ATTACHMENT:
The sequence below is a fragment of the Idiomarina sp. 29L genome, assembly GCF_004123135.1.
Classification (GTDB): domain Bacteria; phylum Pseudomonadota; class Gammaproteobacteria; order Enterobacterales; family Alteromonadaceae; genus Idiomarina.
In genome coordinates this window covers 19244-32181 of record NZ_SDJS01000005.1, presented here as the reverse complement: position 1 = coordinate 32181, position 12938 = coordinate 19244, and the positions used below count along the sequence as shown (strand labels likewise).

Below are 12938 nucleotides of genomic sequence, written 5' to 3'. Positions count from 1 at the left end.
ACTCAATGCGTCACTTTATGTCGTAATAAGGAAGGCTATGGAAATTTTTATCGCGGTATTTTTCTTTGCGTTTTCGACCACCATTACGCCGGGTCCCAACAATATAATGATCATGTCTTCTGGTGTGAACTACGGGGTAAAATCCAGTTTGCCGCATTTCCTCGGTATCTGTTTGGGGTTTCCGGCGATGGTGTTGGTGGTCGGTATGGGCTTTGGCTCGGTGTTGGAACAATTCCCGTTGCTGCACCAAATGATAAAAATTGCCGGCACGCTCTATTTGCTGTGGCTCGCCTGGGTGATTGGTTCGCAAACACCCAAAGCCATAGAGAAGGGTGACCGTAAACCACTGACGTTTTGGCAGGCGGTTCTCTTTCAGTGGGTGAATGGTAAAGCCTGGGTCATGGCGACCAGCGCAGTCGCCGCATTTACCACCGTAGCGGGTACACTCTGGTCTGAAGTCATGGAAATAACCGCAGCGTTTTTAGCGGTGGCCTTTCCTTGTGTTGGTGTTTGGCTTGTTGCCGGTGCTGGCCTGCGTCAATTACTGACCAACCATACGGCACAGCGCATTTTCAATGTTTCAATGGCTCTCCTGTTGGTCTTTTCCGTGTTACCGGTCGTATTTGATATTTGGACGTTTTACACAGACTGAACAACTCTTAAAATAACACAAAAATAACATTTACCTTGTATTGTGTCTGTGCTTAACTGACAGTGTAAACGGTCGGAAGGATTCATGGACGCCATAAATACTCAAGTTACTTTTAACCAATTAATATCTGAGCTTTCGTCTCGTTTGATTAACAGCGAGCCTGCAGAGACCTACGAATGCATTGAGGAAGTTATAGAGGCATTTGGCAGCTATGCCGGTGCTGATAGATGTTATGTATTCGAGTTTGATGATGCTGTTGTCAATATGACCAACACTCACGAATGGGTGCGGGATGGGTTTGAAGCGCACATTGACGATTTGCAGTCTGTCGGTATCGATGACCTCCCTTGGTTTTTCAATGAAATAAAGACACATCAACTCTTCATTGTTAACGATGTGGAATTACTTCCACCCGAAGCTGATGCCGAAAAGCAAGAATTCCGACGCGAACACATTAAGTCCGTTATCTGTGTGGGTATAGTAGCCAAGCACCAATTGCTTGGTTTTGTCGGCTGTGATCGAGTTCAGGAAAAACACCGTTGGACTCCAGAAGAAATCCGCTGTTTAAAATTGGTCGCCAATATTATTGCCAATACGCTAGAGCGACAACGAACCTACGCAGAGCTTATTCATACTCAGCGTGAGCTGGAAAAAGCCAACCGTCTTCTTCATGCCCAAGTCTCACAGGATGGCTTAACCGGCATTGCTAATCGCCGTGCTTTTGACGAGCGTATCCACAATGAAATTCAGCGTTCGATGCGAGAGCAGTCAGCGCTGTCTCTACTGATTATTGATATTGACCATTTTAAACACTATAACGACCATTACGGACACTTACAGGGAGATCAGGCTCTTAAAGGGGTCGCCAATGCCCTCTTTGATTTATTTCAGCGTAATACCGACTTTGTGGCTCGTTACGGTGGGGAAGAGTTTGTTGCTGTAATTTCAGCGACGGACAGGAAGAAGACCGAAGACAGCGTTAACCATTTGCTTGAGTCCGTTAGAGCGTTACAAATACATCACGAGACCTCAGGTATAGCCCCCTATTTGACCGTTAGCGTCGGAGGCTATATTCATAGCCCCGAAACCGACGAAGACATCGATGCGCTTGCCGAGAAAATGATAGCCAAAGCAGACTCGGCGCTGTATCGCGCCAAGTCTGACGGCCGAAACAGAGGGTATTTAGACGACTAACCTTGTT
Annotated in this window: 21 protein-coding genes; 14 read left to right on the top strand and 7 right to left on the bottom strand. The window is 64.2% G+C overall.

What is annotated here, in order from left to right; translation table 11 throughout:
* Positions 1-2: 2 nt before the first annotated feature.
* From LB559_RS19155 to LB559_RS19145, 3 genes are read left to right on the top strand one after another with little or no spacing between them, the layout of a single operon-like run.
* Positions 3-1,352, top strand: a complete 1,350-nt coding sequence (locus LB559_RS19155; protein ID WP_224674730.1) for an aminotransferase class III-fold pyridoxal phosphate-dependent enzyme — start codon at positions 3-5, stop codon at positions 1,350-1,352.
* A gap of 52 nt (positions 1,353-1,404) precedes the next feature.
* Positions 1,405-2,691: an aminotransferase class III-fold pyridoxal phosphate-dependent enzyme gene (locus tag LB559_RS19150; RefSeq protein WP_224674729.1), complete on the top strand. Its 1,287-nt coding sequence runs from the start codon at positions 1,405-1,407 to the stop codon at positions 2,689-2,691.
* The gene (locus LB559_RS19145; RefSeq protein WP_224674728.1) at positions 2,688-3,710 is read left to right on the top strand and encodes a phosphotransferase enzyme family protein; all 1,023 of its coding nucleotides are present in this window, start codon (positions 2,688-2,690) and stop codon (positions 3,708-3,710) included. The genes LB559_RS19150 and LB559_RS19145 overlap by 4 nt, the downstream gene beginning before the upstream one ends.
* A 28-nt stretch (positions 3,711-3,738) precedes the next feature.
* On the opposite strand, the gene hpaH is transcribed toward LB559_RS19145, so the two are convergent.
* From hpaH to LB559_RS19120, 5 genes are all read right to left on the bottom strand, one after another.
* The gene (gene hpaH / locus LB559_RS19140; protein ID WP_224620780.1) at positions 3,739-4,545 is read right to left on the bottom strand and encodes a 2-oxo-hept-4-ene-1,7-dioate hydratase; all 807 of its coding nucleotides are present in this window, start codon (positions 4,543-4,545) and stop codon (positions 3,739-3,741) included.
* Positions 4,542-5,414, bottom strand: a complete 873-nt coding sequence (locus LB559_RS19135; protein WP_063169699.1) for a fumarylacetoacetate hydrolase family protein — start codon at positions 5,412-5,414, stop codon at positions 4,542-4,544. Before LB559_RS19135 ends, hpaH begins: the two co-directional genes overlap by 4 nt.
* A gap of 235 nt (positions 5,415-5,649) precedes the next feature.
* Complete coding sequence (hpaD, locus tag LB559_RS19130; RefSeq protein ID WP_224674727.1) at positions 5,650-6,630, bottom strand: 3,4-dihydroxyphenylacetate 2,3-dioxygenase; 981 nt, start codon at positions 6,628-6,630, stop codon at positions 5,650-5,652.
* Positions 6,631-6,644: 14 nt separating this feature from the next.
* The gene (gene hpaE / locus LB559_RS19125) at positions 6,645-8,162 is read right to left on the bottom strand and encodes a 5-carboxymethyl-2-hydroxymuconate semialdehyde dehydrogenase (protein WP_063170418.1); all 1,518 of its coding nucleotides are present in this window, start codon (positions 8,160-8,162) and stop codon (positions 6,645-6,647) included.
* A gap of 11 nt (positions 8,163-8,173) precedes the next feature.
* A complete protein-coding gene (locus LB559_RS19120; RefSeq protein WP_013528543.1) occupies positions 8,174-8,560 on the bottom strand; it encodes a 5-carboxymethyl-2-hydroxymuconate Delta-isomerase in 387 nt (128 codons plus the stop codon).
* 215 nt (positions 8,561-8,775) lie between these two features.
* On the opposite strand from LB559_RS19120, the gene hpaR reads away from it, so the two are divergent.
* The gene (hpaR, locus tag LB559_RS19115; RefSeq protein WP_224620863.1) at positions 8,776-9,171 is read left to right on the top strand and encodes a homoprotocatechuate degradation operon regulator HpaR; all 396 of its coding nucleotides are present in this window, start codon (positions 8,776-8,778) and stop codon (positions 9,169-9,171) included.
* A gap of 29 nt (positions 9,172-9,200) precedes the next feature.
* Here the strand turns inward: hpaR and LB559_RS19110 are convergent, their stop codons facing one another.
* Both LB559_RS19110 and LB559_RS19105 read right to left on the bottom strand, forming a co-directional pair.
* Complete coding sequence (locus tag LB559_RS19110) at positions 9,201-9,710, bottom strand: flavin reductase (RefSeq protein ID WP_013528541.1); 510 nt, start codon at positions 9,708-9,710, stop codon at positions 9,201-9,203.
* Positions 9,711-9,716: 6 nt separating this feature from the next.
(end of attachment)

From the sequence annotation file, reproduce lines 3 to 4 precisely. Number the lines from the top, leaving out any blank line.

In genome coordinates this window covers 19244-32181 of record NZ_SDJS01000005.1, presented here as the reverse complement: position 1 = coordinate 32181, position 12938 = coordinate 19244, and the positions used below count along the sequence as shown (strand labels likewise).

Below are 12938 nucleotides of genomic sequence, written 5' to 3'. Positions count from 1 at the left end.